FLAGSTAFF, Ariz. (USGS PR) — When you’re planning to explore someplace new, it’s always a good idea to bring a map so you can avoid dangerous terrain. This is true whether you’re heading out for a hike on Earth or you’re landing a rover on Mars.
LUXEMBOURG (Luxembourg Space Agency PR) —Frontier Development Lab (FDL) – an artificial intelligence research accelerator for space science – has kicked off its 2020 program on a virtual platform with researchers and faculty from across the globe.
The Luxembourg Space Agency partners with FDL for the 4th consecutive year.
The teams, comprised of early-career PhDs in AI and interdisciplinary science domains, are supported by subject matter experts from NASA (including NASA Headquarters, NASA Ames Research Center and NASA Marshall Space Flight Center) and the SETI Institute together with FDL Partners: Google Cloud, Mayo Clinic, Lockheed Martin, MIT, USGS, IBM, Intel AI, Luxembourg Space Agency, NVIDIA, Planet and Augustus Intelligence. Along with expertise, FDL partner organisations support advanced AI research by providing funding, hardware, AI/ML algorithms, datasets, software and cloud-based super-compute resources.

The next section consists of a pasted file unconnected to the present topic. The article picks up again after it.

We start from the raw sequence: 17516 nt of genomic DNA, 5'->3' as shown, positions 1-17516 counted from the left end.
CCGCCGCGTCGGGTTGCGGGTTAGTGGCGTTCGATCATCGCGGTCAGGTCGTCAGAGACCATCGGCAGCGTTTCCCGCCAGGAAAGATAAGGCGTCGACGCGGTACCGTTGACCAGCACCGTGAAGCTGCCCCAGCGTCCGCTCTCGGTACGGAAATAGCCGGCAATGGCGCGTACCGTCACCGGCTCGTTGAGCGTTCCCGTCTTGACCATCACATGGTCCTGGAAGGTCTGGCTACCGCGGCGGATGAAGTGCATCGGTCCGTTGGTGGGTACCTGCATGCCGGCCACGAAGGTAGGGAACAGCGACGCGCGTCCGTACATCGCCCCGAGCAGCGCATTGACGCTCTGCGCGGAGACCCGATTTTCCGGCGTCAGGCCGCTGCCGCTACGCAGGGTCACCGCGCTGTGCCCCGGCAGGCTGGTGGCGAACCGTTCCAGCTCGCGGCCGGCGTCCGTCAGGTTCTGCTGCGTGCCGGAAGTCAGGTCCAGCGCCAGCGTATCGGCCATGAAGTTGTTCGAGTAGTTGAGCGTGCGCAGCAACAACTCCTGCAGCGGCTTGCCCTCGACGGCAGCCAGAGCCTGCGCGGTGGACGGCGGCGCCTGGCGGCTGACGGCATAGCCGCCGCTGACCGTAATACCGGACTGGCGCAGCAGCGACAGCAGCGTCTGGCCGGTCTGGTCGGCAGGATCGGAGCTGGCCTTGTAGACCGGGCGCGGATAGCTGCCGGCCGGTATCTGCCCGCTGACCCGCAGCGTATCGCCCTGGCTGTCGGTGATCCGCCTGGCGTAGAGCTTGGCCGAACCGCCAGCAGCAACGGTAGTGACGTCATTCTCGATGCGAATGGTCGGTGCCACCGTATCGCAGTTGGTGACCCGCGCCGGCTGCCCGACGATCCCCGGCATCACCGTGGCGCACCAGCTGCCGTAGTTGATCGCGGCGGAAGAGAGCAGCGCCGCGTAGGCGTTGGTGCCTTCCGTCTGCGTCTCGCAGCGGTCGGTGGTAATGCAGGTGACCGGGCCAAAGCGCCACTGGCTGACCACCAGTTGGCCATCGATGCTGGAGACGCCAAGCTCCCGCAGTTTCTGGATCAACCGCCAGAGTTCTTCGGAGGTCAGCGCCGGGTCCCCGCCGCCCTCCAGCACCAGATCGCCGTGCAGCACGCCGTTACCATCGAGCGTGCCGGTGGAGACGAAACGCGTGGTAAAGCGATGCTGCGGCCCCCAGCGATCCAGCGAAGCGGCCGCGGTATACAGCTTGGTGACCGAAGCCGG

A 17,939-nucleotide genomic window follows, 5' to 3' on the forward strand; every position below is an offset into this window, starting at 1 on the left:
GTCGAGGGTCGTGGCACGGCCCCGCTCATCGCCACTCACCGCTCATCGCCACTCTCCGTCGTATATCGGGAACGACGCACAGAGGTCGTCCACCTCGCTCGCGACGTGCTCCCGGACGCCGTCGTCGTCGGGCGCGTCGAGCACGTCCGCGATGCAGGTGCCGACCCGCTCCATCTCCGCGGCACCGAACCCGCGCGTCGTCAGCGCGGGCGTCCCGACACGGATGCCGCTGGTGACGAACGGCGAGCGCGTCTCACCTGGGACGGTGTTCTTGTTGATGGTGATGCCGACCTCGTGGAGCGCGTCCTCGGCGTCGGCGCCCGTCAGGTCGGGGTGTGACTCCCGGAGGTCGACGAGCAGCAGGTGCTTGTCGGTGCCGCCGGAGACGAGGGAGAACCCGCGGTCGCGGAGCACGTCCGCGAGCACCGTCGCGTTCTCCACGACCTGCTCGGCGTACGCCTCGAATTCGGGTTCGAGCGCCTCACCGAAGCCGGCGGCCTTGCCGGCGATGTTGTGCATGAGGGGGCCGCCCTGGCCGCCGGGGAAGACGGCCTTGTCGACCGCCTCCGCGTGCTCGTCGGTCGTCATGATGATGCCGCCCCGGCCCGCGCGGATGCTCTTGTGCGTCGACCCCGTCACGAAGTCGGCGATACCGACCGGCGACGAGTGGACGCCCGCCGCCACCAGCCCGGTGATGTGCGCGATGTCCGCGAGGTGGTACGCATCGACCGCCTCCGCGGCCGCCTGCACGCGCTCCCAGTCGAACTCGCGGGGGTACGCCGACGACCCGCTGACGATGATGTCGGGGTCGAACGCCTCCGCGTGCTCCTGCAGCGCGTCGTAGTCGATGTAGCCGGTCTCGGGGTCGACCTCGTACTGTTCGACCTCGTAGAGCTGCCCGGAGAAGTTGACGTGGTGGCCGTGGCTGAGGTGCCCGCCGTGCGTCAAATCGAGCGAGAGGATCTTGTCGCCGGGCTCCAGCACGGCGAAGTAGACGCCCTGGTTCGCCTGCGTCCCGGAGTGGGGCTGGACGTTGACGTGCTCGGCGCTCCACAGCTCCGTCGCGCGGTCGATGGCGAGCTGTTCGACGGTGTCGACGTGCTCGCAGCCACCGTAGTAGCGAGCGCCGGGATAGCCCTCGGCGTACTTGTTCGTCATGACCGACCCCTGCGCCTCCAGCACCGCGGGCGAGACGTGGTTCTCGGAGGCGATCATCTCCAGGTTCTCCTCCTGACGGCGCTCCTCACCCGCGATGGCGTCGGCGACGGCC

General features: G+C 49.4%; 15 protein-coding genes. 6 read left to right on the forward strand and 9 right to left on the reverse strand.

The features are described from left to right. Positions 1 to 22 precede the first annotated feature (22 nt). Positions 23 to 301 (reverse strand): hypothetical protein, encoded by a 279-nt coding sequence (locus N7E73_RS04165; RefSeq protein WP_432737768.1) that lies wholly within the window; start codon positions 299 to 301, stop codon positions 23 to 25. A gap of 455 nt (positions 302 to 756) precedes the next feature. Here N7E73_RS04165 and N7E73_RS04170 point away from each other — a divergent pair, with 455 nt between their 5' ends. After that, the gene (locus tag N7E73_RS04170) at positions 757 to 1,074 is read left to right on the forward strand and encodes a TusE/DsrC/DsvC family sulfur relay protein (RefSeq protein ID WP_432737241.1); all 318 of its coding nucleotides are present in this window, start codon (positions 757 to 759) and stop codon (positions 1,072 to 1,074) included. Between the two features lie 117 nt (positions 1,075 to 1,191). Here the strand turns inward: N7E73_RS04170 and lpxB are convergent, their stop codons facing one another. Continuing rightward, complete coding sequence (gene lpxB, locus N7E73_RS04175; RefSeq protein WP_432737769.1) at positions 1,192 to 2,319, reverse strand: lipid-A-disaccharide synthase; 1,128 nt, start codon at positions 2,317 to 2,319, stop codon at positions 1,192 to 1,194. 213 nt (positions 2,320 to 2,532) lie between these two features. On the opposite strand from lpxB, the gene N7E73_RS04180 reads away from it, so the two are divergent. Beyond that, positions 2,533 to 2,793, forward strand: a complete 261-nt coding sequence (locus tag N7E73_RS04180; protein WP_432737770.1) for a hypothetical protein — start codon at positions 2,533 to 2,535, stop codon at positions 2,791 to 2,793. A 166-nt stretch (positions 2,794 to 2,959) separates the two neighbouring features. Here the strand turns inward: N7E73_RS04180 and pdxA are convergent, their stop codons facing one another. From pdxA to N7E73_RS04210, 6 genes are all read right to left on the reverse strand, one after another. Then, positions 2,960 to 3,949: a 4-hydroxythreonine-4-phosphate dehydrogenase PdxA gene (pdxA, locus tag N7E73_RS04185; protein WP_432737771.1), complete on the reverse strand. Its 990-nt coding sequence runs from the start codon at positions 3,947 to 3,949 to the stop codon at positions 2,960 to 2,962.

FLAGSTAFF, Ariz. (USGS PR) – Have you ever wondered what kind of rocks make up those bright and dark splotches on the moon? Well, the USGS has just released a new authoritative map to help explain the 4.5-billion-year-old history of our nearest neighbor in space.
For the first time, the entire lunar surface has been completely mapped and uniformly classified by scientists from the USGS Astrogeology Science Center, in collaboration with NASA and the Lunar Planetary Institute.
WASHINGTON (National Academies PR) — NASA, the National Oceanic and Atmospheric Administration (NOAA), and the United States Geological Survey (USGS) should implement a coordinated approach for their space-based environmental observations to further advance Earth science and applications for the next decade, says a new report by the National Academies of Sciences, Engineering, and Medicine.
This approach should be based on key scientific questions in areas such as reducing climate uncertainty, improving weather and air quality forecasts, predicting geological hazards, and understanding sea-level rise. The report also recommends building a robust, resilient, and balanced U.S. program of Earth observations from space that will enable the agencies to strategically advance the science and applications with constrained resources.